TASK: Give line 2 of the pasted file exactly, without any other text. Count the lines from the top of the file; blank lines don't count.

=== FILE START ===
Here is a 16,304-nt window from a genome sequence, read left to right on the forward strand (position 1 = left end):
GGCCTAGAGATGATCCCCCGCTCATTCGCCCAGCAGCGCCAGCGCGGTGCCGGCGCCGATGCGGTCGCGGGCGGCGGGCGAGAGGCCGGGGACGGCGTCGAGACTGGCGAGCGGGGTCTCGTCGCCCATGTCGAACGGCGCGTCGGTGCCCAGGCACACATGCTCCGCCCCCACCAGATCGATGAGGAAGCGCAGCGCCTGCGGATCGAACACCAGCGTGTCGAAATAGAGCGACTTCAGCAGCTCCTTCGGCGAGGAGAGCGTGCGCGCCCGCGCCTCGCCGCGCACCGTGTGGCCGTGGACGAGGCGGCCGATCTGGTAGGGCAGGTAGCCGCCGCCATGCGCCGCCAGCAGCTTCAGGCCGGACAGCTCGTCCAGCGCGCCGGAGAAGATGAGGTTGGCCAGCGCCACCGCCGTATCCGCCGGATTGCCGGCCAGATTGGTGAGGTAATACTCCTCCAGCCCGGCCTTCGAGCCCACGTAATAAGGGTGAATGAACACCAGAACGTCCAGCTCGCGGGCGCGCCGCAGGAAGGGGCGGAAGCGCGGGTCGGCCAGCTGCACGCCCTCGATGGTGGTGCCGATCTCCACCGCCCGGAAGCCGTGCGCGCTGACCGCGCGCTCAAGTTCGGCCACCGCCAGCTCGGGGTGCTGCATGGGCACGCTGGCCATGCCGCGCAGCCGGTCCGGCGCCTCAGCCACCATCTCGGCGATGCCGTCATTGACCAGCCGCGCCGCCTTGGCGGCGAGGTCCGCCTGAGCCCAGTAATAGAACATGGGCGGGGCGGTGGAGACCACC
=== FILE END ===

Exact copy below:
GGCCTAGAGATGATCCCCCGCTCATTCGCCCAGCAGCGCCAGCGCGGTGCCGGCGCCGATGCGGTCGCGGGCGGCGGGCGAGAGGCCGGGGACGGCGTCGAGACTGGCGAGCGGGGTCTCGTCGCCCATGTCGAACGGCGCGTCGGTGCCCAGGCACACATGCTCCGCCCCCACCAGATCGATGAGGAAGCGCAGCGCCTGCGGATCGAACACCAGCGTGTCGAAATAGAGCGACTTCAGCAGCTCCTTCGGCGAGGAGAGCGTGCGCGCCCGCGCCTCGCCGCGCACCGTGTGGCCGTGGACGAGGCGGCCGATCTGGTAGGGCAGGTAGCCGCCGCCATGCGCCGCCAGCAGCTTCAGGCCGGACAGCTCGTCCAGCGCGCCGGAGAAGATGAGGTTGGCCAGCGCCACCGCCGTATCCGCCGGATTGCCGGCCAGATTGGTGAGGTAATACTCCTCCAGCCCGGCCTTCGAGCCCACGTAATAAGGGTGAATGAACACCAGAACGTCCAGCTCGCGGGCGCGCCGCAGGAAGGGGCGGAAGCGCGGGTCGGCCAGCTGCACGCCCTCGATGGTGGTGCCGATCTCCACCGCCCGGAAGCCGTGCGCGCTGACCGCGCGCTCAAGTTCGGCCACCGCCAGCTCGGGGTGCTGCATGGGCACGCTGGCCATGCCGCGCAGCCGGTCCGGCGCCTCAGCCACCATCTCGGCGATGCCGTCATTGACCAGCCGCGCCGCCTTGGCGGCGAGGTCCGCCTGAGCCCAGTAATAGAACATGGGCGGGGCGGTGGAGACCACC